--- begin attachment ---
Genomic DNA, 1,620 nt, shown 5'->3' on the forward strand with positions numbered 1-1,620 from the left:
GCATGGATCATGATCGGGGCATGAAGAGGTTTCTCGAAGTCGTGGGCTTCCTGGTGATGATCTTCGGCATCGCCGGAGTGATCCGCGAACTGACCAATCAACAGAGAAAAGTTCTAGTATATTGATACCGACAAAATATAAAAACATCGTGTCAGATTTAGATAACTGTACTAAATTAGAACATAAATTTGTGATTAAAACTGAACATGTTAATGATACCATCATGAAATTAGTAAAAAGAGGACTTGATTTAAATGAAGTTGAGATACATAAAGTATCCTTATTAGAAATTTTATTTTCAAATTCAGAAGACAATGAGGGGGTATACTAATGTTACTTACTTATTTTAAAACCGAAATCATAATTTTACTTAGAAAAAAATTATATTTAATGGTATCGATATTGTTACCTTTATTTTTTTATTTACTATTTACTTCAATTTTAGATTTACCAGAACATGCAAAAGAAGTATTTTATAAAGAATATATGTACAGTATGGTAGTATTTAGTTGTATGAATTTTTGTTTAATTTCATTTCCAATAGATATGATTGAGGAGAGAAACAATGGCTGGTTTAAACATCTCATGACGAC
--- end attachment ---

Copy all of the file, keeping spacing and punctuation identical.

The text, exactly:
Genomic DNA, 1,620 nt, shown 5'->3' on the forward strand with positions numbered 1-1,620 from the left:
GCATGGATCATGATCGGGGCATGAAGAGGTTTCTCGAAGTCGTGGGCTTCCTGGTGATGATCTTCGGCATCGCCGGAGTGATCCGCGAACTGACCAATCAACAGAGAAAAGTTCTAGTATATTGATACCGACAAAATATAAAAACATCGTGTCAGATTTAGATAACTGTACTAAATTAGAACATAAATTTGTGATTAAAACTGAACATGTTAATGATACCATCATGAAATTAGTAAAAAGAGGACTTGATTTAAATGAAGTTGAGATACATAAAGTATCCTTATTAGAAATTTTATTTTCAAATTCAGAAGACAATGAGGGGGTATACTAATGTTACTTACTTATTTTAAAACCGAAATCATAATTTTACTTAGAAAAAAATTATATTTAATGGTATCGATATTGTTACCTTTATTTTTTTATTTACTATTTACTTCAATTTTAGATTTACCAGAACATGCAAAAGAAGTATTTTATAAAGAATATATGTACAGTATGGTAGTATTTAGTTGTATGAATTTTTGTTTAATTTCATTTCCAATAGATATGATTGAGGAGAGAAACAATGGCTGGTTTAAACATCTCATGACGAC